He always did his best thinking in the sweet spot.
Legs crossed and hands interlocked behind his head, Travis Mayweather stared at the small porthole Commander Tucker had installed several months after they left Earth the first time. Beyond it, Travis could see part of the Kreetassan homeworld as Enterprise slowly crossed the planet’s terminator and into the nightside. Beyond the brown and white orb, a glittering field of stars burned and twinkled like a billion diamonds, each as precious as the other. A feather of red and blue and green from a distant nebula drifted into view as the starship continued her silent journey, and Mayweather blew out a soft breath at the beauty of the sight.
This was why he had joined Starfleet.
At the moment, he needed every reminder he could find. In the month or so since Ambassador Soval joined the crew, Travis had found himself the unwilling prize in a constant tug of war between the Vulcan and Captain Archer. At first, Mayweather rather enjoyed the newfound attention, especially since he’d often felt like little more than a glorified chauffeur, but in recent weeks, it had turned positively stifling. The limited free time in his schedule vanished as Captain Archer began scheduling new duties for him, or the ambassador cornered him with quizzes about his experiences as a Boomer. Even worse were the breakfasts that had become a routine occurrence; nothing in his short life had prepared him for the sheer discomfort of sitting at a small table with a Vulcan and a captain talking at him rather than to him. Only the glint of sympathy in Commander Hernandez’s eyes kept him from going completely mad.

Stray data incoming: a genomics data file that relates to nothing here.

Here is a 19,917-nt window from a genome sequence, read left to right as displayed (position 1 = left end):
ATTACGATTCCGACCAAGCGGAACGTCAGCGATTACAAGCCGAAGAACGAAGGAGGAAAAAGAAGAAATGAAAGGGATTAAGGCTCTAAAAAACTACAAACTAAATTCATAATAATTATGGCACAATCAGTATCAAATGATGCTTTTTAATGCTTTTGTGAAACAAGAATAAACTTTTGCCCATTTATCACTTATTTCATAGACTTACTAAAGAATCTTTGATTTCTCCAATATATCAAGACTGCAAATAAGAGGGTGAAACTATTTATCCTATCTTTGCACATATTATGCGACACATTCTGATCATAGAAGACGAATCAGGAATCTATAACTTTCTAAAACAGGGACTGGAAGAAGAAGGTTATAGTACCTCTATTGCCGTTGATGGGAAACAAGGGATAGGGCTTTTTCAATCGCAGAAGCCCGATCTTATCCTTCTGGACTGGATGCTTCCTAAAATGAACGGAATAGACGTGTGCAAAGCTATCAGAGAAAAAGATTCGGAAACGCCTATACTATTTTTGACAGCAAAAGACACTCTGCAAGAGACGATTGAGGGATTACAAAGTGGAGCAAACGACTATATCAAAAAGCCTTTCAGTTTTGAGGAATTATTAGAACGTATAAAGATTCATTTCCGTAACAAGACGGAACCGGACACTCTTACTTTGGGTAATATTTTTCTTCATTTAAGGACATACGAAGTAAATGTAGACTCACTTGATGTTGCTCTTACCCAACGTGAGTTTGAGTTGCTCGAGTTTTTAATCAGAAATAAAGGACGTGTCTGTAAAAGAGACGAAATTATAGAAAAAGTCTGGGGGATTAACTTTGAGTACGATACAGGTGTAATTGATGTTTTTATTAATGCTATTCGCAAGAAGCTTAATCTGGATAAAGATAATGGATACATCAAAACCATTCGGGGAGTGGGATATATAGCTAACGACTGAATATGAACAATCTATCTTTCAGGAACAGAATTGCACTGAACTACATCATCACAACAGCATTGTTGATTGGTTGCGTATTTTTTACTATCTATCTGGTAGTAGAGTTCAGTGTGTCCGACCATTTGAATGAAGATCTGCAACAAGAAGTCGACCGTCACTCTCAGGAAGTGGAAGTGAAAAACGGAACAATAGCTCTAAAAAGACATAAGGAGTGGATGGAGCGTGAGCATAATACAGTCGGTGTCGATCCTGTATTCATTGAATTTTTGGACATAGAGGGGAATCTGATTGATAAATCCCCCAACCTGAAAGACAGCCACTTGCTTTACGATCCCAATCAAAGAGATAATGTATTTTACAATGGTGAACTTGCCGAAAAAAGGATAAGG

And he still didn’t understand what either of the two expected to get out of driving him up the damned wall.